Pancakes & Whiskey for me came at a time after I had just gotten fired for having what I was told was a bad personality—I shit you not, that was the legitimate reason I was given—and I was suffering an extended bout of ennui. I was spending my days searching for jobs and when I wasn’t finding any jobs, writing. It had always been a passion of mine, but I never found a vehicle that allowed me to pursue writing, but hell, I had the time.
At first, pieces would be sent out into this black hole at the other end of the “contact us” page. Then I read about Medium, and started to publish my not-even-rejected-just-ignored pieces myself, saving them from the event horizon to see the light of day. I saw a small readership build, fortunate to have gotten on Medium when it was still small, until I had a writer I looked up to promote one of my pieces. David Carr, the late great New York Times writer shared something I wrote on the emotional differences between streaming music and vinyl records, and he shared it to his followers on Twitter.
That was an ego boost for sure. Suddenly I’m applying to writer’s conferences (getting into the one at Yale), I got a job proofreading, and this website I hadn’t really heard of responded to one of my emails from months prior saying they were interested in my work. I had sent over that same streaming music piece, and a longer piece on classical, which just goes to show how little I knew what I was doing. The email was from Shayne and it started “Hello Shaun.”
Even if the message wasn’t meant for me, I was going to pretend it was. I gracefully accepted Shaun’s invite and wrote up my first album review. What I didn’t tell them was that I hadn’t written an album review since I had a geocities website. When I wrote my first live review, I neglected to mention that was my first live review. And when I was asked to interview Beth Hart, I said yes, then googled “how to interview someone.”
In the eighteen months since I started writing for Pancakes & Whiskey, I’ve seen it blossom into this strange collective of highly talented individuals under the extremely open leadership of Shayne and Jonathan—I mean, I compared Brit Pop to pornography and wrote an entire album review by reviewing album reviews and they still let me write for them; I’m not actually sure where the limit is.
We the music lovers get to shape the words and images, and with each post it shows that we are making something we love, and what’s a better way to celebrate than with a concert and free whiskey?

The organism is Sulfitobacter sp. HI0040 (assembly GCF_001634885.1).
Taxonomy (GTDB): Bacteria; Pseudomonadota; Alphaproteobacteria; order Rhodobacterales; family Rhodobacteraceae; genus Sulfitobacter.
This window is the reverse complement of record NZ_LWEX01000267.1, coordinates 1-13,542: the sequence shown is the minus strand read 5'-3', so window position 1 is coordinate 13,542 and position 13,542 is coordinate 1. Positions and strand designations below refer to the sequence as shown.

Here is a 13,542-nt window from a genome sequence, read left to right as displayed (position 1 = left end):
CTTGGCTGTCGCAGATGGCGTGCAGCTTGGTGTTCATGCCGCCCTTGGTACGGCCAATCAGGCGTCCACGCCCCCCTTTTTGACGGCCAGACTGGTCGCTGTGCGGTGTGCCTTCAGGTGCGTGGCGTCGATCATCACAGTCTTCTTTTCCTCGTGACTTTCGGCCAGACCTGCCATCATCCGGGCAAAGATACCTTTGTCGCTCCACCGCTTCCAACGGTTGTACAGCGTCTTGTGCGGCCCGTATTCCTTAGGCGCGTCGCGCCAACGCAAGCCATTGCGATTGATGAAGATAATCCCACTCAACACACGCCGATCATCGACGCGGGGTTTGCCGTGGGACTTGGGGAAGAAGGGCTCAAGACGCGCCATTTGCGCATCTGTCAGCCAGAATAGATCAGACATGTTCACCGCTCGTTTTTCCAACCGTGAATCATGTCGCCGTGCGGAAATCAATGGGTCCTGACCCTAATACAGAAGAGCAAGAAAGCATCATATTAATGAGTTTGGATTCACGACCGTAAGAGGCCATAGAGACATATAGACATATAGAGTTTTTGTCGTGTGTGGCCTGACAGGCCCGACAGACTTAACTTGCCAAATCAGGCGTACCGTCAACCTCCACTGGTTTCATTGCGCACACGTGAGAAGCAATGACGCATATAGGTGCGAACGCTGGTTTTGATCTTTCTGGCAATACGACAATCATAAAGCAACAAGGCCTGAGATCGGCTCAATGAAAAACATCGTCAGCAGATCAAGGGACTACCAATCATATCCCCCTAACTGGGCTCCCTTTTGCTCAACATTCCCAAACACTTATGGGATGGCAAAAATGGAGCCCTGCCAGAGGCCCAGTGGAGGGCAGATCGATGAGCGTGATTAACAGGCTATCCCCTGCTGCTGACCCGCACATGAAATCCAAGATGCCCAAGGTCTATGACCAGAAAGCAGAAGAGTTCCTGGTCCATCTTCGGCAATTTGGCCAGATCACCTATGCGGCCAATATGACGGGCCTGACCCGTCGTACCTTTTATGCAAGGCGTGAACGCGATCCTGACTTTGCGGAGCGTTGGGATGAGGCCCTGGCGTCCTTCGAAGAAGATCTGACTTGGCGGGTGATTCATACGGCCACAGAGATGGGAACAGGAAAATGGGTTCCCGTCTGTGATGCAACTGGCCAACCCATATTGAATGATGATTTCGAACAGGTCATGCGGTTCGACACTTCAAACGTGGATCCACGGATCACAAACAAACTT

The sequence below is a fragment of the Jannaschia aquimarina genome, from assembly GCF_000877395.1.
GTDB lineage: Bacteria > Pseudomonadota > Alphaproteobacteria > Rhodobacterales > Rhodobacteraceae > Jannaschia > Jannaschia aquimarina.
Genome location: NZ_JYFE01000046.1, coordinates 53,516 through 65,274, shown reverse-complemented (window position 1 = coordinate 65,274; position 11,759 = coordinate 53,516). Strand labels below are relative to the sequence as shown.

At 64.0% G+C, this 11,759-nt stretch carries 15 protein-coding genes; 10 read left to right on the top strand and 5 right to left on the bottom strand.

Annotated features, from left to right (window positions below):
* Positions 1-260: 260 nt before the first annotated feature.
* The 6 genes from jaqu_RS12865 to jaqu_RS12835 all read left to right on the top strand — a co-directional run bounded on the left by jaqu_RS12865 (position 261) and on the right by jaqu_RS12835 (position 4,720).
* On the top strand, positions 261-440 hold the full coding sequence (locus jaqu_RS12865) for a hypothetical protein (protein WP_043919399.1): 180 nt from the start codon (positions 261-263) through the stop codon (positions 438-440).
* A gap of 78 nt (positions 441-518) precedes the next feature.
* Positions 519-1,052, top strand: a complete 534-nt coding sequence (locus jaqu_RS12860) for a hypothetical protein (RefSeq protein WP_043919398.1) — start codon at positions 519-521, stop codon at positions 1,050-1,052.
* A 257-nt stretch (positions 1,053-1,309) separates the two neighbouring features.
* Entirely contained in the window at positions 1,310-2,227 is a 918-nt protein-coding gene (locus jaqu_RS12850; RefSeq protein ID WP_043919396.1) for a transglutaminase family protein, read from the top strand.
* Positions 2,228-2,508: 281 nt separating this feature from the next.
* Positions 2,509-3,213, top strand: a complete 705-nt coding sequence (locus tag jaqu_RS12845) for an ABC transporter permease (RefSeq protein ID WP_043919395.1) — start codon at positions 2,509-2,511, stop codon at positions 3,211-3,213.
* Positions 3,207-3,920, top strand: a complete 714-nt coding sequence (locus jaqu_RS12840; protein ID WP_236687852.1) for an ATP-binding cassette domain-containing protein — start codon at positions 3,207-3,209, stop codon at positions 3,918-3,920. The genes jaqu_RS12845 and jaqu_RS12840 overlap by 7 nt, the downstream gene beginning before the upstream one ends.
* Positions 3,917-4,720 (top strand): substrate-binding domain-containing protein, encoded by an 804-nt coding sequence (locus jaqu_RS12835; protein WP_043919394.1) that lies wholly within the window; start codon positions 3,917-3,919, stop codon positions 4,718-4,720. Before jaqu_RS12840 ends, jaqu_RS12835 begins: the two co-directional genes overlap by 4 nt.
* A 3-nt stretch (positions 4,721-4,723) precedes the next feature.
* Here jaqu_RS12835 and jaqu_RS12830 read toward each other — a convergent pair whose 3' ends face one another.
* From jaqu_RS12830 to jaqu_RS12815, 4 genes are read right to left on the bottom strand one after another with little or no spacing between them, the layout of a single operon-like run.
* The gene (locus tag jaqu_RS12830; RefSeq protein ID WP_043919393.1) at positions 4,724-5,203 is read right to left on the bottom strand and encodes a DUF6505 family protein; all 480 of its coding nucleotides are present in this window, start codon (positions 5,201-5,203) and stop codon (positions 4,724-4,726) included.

The show was held at Rough Trade NYC. I had never been before. As a rule, all venues must now have a record store and all record stores must have a stage. It just makes sense. There I ran into Shayne, and talked before meeting Jonathan, who is much taller than I imagined. Then I drank whiskey, free whiskey. George Dickel, to be exact, one of our shows sponsors. I wish George was a real living person, for I would give him a hug for free whiskey that didn’t taste like the stuff your cheap relatives have at their open bar. In fact, only teetotalers have any excuse for not coming to get this whiskey. Seriously.
Three acts played the night: The Meaning of Life, Psychic Twin, and Emily Wells. All bringing their unique sensibilities to new new wave (nouveau nouveau vague?) that has been taking over rock radio for the last five years now. It was funny to watch the stage shrink over the course of the night, though. TMOL came out with four members, Psychic Twin with two, and Emily Wells, with, well, herself.
My one regret over the course of the night is that I didn’t get to meet everyone on the team. I’d be more upset if it weren’t for the fact that they were all out covering a ton of other shows. But at some point I’d actually like meet these people. Anyone who’s read anything I’ve written for here knows I live in New Haven, I find a way to mention that in every post (see?), so I don’t get to make it out to Brooklyn every night. Because of that, I had to bust out right at midnight like some highly awkward Cinderella, replacing the pumpkin with Metro North.
I have what David Carr called the “immigrants love” for Pancakes & Whiskey. Like Creem magazine and early Rolling Stone, the zines in the 80s, and blogs and e-zines at the end of the century, we constantly create places like Pancakes & Whiskey out of necessity. It’s a place where I and so many others get space to create the music site that we want to see and read. And people love that, I know they do because of how much growth the site has seen in the past year alone—new hires, new partnerships, bigger concerts.
So here’s to Pancakes & Whiskey, and to our next year.
Article: Christopher Gilson
Photos: Shayne Hanley